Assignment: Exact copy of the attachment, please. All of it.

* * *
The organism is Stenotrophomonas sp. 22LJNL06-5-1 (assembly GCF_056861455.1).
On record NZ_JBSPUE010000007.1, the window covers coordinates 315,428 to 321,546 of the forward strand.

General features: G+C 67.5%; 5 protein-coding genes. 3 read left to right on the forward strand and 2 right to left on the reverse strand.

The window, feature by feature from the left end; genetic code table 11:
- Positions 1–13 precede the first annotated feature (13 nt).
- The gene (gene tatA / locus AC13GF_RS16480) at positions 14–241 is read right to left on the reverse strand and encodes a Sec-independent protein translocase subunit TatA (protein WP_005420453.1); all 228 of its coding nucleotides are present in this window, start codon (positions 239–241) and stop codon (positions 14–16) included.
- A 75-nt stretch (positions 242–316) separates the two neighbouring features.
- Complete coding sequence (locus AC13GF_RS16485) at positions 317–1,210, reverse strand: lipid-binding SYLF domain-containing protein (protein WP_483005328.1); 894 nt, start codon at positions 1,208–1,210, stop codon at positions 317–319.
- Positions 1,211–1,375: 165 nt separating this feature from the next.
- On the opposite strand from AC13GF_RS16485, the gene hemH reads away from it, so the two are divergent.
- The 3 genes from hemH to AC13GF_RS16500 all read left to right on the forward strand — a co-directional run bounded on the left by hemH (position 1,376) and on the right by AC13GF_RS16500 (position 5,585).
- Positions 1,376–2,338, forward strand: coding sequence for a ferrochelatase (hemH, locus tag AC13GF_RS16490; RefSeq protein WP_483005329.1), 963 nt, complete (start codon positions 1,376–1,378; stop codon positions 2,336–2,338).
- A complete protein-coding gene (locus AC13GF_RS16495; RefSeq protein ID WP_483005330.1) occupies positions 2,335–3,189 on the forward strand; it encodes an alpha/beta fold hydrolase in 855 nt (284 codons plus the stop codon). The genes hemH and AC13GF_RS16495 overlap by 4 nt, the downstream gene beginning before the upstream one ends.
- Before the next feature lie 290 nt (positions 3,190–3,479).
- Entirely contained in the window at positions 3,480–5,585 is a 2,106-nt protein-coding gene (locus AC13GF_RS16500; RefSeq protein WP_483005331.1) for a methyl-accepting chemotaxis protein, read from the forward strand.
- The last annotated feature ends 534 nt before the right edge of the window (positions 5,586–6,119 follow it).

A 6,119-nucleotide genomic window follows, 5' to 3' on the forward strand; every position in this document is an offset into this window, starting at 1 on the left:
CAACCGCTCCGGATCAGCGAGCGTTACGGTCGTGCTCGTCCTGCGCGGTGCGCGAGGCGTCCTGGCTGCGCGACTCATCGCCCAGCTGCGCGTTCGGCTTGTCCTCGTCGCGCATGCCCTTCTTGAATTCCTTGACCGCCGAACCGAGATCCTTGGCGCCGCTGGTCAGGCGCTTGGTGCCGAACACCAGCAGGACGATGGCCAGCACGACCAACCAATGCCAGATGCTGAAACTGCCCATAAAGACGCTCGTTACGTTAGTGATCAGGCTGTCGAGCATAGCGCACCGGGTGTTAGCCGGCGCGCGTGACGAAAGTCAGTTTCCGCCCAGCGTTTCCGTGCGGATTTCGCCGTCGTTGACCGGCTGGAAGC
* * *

The organism is Stenotrophomonas sp. 22LJNL06-5-1 (assembly GCF_056861455.1).
On record NZ_JBSPUE010000007.1, the window covers coordinates 315,428 to 321,546 of the forward strand.

General features: G+C 67.5%; 5 protein-coding genes. 3 read left to right on the forward strand and 2 right to left on the reverse strand.

The window, feature by feature from the left end; genetic code table 11:
- Positions 1–13 precede the first annotated feature (13 nt).
- The gene (gene tatA / locus AC13GF_RS16480) at positions 14–241 is read right to left on the reverse strand and encodes a Sec-independent protein translocase subunit TatA (protein WP_005420453.1); all 228 of its coding nucleotides are present in this window, start codon (positions 239–241) and stop codon (positions 14–16) included.
- A 75-nt stretch (positions 242–316) separates the two neighbouring features.
- Complete coding sequence (locus AC13GF_RS16485) at positions 317–1,210, reverse strand: lipid-binding SYLF domain-containing protein (protein WP_483005328.1); 894 nt, start codon at positions 1,208–1,210, stop codon at positions 317–319.
- Positions 1,211–1,375: 165 nt separating this feature from the next.
- On the opposite strand from AC13GF_RS16485, the gene hemH reads away from it, so the two are divergent.
- The 3 genes from hemH to AC13GF_RS16500 all read left to right on the forward strand — a co-directional run bounded on the left by hemH (position 1,376) and on the right by AC13GF_RS16500 (position 5,585).
- Positions 1,376–2,338, forward strand: coding sequence for a ferrochelatase (hemH, locus tag AC13GF_RS16490; RefSeq protein WP_483005329.1), 963 nt, complete (start codon positions 1,376–1,378; stop codon positions 2,336–2,338).
- A complete protein-coding gene (locus AC13GF_RS16495; RefSeq protein ID WP_483005330.1) occupies positions 2,335–3,189 on the forward strand; it encodes an alpha/beta fold hydrolase in 855 nt (284 codons plus the stop codon). The genes hemH and AC13GF_RS16495 overlap by 4 nt, the downstream gene beginning before the upstream one ends.
- Before the next feature lie 290 nt (positions 3,190–3,479).
- Entirely contained in the window at positions 3,480–5,585 is a 2,106-nt protein-coding gene (locus AC13GF_RS16500; RefSeq protein WP_483005331.1) for a methyl-accepting chemotaxis protein, read from the forward strand.
- The last annotated feature ends 534 nt before the right edge of the window (positions 5,586–6,119 follow it).

A 6,119-nucleotide genomic window follows, 5' to 3' on the forward strand; every position in this document is an offset into this window, starting at 1 on the left:
CAACCGCTCCGGATCAGCGAGCGTTACGGTCGTGCTCGTCCTGCGCGGTGCGCGAGGCGTCCTGGCTGCGCGACTCATCGCCCAGCTGCGCGTTCGGCTTGTCCTCGTCGCGCATGCCCTTCTTGAATTCCTTGACCGCCGAACCGAGATCCTTGGCGCCGCTGGTCAGGCGCTTGGTGCCGAACACCAGCAGGACGATGGCCAGCACGACCAACCAATGCCAGATGCTGAAACTGCCCATAAAGACGCTCGTTACGTTAGTGATCAGGCTGTCGAGCATAGCGCACCGGGTGTTAGCCGGCGCGCGTGACGAAAGTCAGTTTCCGCCCAGCGTTTCCGTGCGGATTTCGCCGTCGTTGACCGGCTGGAAGC